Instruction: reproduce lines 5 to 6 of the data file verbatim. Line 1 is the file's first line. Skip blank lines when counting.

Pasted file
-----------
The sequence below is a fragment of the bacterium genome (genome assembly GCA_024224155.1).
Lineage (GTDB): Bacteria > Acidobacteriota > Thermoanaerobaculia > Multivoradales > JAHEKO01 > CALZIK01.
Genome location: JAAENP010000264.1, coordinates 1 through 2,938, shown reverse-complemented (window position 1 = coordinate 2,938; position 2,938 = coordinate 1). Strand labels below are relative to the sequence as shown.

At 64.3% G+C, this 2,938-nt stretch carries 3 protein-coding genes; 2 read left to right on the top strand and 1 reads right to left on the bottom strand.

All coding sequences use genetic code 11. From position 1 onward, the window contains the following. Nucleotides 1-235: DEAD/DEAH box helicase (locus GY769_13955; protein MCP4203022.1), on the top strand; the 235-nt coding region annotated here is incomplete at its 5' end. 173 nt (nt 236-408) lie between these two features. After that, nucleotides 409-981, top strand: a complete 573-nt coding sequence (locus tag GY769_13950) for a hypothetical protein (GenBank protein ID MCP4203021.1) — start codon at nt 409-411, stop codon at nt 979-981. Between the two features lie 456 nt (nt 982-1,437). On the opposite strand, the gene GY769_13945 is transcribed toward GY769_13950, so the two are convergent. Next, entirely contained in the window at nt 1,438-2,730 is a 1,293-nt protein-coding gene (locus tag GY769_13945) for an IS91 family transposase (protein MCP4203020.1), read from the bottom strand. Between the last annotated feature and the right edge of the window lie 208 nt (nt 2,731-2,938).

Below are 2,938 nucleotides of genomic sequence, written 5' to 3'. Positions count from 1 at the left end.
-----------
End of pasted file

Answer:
All coding sequences use genetic code 11. From position 1 onward, the window contains the following. Nucleotides 1-235: DEAD/DEAH box helicase (locus GY769_13955; protein MCP4203022.1), on the top strand; the 235-nt coding region annotated here is incomplete at its 5' end. 173 nt (nt 236-408) lie between these two features. After that, nucleotides 409-981, top strand: a complete 573-nt coding sequence (locus tag GY769_13950) for a hypothetical protein (GenBank protein ID MCP4203021.1) — start codon at nt 409-411, stop codon at nt 979-981. Between the two features lie 456 nt (nt 982-1,437). On the opposite strand, the gene GY769_13945 is transcribed toward GY769_13950, so the two are convergent. Next, entirely contained in the window at nt 1,438-2,730 is a 1,293-nt protein-coding gene (locus tag GY769_13945) for an IS91 family transposase (protein MCP4203020.1), read from the bottom strand. Between the last annotated feature and the right edge of the window lie 208 nt (nt 2,731-2,938).

Below are 2,938 nucleotides of genomic sequence, written 5' to 3'. Positions count from 1 at the left end.